# Addition Automaton

**Addition Automaton** is an esoteric programming language developed/discovered by User:ais523 in 2023, after a study into how useful base-conversion operators would be for implementing Turing tarpits. It is quite similar to a one-dimensional cellular automaton (it is easy to compile between an addition and cellular automaton in either direction, although typically with a large increase in size).

The language comes in a few different "halt flavours"; these are identical except for their halting behaviour, which differs from flavour to flavour (but programs will behave identically up until the point that they halt).

## Specification

Each Addition Automaton program is designed for a specific numeric base *b* (an integer that's 2 or greater). The program consists of a *transition table*, which maps each of the *b* possible digits to a non-negative integer, and an *initial value*, which is a non-negative integer. A program must map the digit 0 to the integer 0; a program that does not do this is syntactically incorrect (implementations may diagnose this error, or if they prefer may react with undefined behaviour).

Execution of the program is based around a *state value*, a non-negative integer (whose initial value is specified by the program). An implementation repeatedly performs the following steps, until the program halts:

- Disassembly: The state value is expressed as a list of digits in base
*b*. - Transition: For each digit in the resulting list, replace that digit with the integer it is mapped to in the transition table.
- Reassembly: Multiply each integer in the resulting list by the appropriate power of
*b*, so that it has the same place value that it had originally (i.e. if a digit*d*originally came from the*b*^{x}position of the number and thus had a value of*d*×*b*^{x}, and the transition gave it a new value*v*, calculate*v*×*b*^{x}). Then add all those products together to form a new state value.

An alternative, less formal, way to think about this operation is that you are doing a "find and replace" operation on the digits of the state value in base *b*, but the replacements are arbitrary non-negative integers and thus could be more than one digit long (which causes them to carry into the more significant digits).

There are multiple flavours of the language, each of which has different rules for when it halts. Any given implementation should implement exactly one of these (for a given set of command-line options), and document which:

- Lax loop detection
- The program halts if the current state value is exactly equal to a power of
*b*multiplied by any previous state value. (If this situation occurs, the program is necessarily in an infinite loop.) - Strict loop detection
- The program halts if the current state value is exactly equal to any previous state value.
- Halt-on-zero
- The program halts if the state value becomes zero.
- No halting
- The program runs forever, and inspection of its internal state is needed to know whether it "should have halted".

It should be noted that multiplying the internal state value by a power of *b* never has any influence on the program's future behaviour (except when using strict loop detection) – the "trailing zeroes" map to themselves and thus have no influence on the rest of the program. Likewise, if the internal state is divisible by *b* or a power of it, it is possible to remove those trailing zeroes. As such, optimizing implementations may want to remove trailing zeroes in order to save memory (which is part of the reason why lax loop detection is a permitted halting flavour – loop detection is useful, but strict loop detection could block the optimization).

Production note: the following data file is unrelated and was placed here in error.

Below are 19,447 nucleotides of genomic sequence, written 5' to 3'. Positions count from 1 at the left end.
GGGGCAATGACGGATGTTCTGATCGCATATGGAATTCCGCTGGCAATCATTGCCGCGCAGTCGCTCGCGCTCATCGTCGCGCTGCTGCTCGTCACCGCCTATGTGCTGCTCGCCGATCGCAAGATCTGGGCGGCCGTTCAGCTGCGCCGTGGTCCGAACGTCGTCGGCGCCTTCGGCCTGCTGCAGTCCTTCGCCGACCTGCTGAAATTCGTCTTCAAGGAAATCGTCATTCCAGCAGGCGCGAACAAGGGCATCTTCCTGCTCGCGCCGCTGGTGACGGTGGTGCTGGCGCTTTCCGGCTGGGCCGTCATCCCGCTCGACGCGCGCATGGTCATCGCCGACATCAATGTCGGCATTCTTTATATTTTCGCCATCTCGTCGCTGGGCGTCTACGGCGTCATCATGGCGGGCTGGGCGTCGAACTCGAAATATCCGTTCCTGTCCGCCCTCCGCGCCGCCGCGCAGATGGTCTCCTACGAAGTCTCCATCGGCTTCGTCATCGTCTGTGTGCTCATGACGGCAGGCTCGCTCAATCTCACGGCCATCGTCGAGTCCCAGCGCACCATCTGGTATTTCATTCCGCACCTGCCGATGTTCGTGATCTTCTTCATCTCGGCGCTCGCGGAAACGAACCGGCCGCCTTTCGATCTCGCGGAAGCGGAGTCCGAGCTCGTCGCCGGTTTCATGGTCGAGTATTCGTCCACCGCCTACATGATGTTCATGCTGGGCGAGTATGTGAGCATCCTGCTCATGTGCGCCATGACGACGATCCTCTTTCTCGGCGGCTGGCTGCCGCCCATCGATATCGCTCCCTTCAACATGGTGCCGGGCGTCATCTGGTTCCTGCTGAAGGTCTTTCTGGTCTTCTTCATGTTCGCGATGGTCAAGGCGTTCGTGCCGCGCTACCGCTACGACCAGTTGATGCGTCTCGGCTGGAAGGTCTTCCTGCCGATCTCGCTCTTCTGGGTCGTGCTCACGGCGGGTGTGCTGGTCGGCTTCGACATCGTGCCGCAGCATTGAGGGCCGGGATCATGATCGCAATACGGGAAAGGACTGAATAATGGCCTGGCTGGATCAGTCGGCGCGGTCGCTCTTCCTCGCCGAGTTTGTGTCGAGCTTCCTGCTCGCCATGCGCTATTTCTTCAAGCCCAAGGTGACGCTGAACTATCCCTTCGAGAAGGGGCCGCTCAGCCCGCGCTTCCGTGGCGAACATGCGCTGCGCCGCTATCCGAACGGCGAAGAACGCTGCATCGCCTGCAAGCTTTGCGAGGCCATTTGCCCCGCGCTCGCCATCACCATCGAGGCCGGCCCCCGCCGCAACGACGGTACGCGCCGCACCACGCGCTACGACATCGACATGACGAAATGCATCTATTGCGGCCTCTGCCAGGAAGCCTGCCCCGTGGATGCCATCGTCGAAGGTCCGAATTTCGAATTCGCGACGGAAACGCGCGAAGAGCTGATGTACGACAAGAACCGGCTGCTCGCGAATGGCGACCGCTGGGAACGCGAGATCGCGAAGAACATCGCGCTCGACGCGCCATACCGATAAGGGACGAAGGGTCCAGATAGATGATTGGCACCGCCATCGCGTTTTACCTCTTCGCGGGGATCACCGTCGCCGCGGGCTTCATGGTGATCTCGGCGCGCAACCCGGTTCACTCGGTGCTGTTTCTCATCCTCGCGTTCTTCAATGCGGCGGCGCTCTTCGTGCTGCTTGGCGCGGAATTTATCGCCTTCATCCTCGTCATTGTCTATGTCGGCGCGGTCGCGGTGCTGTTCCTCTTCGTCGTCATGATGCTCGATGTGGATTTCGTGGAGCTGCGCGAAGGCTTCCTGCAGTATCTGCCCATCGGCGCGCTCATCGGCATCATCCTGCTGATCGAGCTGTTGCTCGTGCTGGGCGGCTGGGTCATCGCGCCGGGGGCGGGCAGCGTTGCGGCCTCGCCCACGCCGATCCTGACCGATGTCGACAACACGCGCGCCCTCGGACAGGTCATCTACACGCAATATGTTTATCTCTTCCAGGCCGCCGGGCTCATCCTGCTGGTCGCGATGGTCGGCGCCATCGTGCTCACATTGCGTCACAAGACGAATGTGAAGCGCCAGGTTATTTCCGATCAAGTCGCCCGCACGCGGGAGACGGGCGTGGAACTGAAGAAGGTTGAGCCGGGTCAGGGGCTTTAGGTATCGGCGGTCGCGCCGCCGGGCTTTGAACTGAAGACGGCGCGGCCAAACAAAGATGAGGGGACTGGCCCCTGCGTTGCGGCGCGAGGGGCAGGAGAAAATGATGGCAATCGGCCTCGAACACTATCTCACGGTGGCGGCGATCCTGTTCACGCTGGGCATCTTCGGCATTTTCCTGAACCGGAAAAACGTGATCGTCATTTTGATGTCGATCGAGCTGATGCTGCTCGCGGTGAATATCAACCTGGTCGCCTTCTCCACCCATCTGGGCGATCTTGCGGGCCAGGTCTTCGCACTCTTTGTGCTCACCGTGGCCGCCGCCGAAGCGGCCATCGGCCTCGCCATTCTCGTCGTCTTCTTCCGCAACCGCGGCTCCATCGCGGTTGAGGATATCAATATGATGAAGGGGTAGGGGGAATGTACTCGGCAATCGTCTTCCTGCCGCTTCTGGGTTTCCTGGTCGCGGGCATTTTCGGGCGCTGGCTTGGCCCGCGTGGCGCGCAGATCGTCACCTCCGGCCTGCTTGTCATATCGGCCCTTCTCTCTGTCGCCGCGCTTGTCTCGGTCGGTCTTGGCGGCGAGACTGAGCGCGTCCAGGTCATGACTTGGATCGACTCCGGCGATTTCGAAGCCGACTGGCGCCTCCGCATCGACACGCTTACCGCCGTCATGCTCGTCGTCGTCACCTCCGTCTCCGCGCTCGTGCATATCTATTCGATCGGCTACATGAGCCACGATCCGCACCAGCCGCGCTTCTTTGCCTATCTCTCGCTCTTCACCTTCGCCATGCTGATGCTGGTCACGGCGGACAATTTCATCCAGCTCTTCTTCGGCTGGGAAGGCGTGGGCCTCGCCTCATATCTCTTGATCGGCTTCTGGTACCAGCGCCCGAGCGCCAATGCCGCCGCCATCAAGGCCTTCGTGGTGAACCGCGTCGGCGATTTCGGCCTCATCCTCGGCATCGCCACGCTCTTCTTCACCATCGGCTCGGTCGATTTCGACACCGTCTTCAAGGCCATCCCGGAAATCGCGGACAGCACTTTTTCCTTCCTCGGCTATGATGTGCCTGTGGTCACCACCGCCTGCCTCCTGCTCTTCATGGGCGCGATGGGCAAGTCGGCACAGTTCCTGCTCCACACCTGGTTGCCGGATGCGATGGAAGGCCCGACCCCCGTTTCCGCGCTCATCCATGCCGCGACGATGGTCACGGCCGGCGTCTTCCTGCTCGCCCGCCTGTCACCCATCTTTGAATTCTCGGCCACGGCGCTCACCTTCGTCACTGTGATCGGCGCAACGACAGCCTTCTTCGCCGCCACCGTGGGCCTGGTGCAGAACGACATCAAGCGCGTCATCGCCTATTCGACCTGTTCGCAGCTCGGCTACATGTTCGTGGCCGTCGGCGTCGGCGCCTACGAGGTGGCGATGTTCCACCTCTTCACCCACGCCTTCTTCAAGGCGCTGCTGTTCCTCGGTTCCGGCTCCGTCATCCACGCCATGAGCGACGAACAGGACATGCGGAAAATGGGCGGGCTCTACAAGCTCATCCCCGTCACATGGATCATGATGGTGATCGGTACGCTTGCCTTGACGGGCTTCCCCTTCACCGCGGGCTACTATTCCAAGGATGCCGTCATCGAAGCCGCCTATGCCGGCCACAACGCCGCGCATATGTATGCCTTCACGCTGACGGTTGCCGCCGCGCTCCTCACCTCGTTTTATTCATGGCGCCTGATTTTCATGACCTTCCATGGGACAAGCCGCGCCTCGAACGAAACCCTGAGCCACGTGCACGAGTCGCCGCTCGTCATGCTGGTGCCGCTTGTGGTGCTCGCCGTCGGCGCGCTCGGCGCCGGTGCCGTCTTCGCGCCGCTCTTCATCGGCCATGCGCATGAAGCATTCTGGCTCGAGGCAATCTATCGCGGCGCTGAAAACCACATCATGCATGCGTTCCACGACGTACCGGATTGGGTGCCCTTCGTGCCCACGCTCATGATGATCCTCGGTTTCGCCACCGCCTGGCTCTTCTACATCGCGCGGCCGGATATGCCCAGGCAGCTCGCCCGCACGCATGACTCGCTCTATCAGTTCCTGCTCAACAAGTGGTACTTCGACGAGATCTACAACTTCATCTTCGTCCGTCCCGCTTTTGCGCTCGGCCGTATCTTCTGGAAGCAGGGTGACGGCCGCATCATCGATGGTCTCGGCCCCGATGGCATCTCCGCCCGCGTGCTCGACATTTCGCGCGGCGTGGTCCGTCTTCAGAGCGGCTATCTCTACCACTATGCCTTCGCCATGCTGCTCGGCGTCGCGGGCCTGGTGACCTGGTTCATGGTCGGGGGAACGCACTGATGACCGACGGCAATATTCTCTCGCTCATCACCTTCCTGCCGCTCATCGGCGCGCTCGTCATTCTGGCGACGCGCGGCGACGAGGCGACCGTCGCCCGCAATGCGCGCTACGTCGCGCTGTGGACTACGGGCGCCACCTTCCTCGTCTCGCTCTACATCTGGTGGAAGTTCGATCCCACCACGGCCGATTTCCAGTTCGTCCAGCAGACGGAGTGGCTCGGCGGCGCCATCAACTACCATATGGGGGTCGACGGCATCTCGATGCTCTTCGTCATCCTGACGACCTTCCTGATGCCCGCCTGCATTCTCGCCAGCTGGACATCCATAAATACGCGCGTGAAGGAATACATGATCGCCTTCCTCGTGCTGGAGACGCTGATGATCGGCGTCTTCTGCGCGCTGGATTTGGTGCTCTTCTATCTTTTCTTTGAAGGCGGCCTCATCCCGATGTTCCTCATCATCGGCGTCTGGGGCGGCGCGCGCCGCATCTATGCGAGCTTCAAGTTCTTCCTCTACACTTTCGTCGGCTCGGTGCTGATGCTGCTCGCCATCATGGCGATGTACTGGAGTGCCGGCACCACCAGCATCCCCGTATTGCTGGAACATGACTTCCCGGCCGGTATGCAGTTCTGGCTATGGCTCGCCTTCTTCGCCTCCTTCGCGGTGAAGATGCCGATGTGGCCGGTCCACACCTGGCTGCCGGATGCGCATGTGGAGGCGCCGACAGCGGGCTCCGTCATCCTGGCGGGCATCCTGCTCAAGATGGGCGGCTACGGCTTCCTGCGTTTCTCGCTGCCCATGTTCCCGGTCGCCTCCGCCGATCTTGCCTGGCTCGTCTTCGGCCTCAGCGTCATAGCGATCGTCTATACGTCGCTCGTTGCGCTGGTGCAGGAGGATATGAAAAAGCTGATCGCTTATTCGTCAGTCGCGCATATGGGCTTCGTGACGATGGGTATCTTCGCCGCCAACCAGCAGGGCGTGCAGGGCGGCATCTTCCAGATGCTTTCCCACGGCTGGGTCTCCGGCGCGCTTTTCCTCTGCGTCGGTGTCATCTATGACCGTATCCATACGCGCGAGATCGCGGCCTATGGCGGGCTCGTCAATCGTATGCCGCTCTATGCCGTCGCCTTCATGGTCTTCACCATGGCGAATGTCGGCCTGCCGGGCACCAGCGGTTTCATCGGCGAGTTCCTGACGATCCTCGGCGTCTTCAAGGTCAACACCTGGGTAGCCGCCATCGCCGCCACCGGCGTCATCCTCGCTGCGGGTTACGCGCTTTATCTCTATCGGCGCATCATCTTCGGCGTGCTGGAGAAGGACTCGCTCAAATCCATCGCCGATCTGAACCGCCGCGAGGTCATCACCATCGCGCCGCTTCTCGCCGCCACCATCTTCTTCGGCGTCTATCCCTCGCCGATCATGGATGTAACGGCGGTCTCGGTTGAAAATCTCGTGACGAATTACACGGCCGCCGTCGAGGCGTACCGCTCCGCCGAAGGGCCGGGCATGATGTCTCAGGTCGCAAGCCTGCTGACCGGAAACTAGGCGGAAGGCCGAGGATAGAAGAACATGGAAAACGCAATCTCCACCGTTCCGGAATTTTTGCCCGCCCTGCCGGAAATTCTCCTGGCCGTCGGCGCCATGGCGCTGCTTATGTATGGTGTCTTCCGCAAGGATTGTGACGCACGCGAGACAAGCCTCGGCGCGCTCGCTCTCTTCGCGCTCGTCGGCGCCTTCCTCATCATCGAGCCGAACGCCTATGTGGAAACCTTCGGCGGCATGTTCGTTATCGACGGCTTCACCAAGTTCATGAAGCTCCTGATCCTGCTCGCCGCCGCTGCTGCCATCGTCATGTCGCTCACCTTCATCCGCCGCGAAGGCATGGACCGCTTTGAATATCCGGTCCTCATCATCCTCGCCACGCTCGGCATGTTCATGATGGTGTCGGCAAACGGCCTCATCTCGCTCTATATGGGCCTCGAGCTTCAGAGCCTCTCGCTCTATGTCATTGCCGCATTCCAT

## Computational class

### Arbitrary *b*

If arbitrary values of *b* are allowed, Addition Automaton is trivially Turing complete, being able to fairly directly implement a wide range of languages. In fact, it is possible to almost directly implement a Turing machine itself; for a Turing machine with *T* states and *S* symbols, let *b* be *S*(*T*+1), and use a 1-based numbering of the Turing machine states but a 0-based numbering of the symbols. The transition table is designed as follows:

- For digits
*s*less than*S*, map them to*bs*. (This maps 0 to 0, as required.) - Other digits are of the form
*St+s*(with 1≤*t*≤*T*, 0≤*s*<*S*). Consider which way the Turing machine moves when reading*s*in state*t*, and the resulting symbol*s'*and state*t'*:- If the Turing machine moves to the left, map
*St+s*to*St'b*^{2}+*s'b*. - If the Turing machine moves to the right, map
*St+s*to*St'*+*s'b*.

- If the Turing machine moves to the left, map

The encoding of the state value (and thus initial value) is to use a digit 0≤*s*<*S* to represent a tape element with symbol *s* that does not currently hold the Turing machine head, and a digit *St+s* (with 1≤*t*≤*T*, 0≤*s*<*S*) to represent a tape head in state *t* reading symbol *s*. The digits of the state value thus represent the tape of the Turing machine, although it moves one place-value in the more significant direction every iteration (ensuring among other things that the Turing machine never runs out of tape).

When using lax loop detection, state 0 can be used as a halt state. For strict loop detection, the Turing machine can halt by first deleting all the symbols on the tape, and then moving to the right in an infinite loop. For halt-on-zero, the Turing machine must halt by first deleting all symbols on the tape, and only then changing to state 0.

### Small values of *b*

Addition Automaton is also Turing-complete with some fairly small values of *b*. The smallest value is not currently known, and probably depends on the halting flavour in use.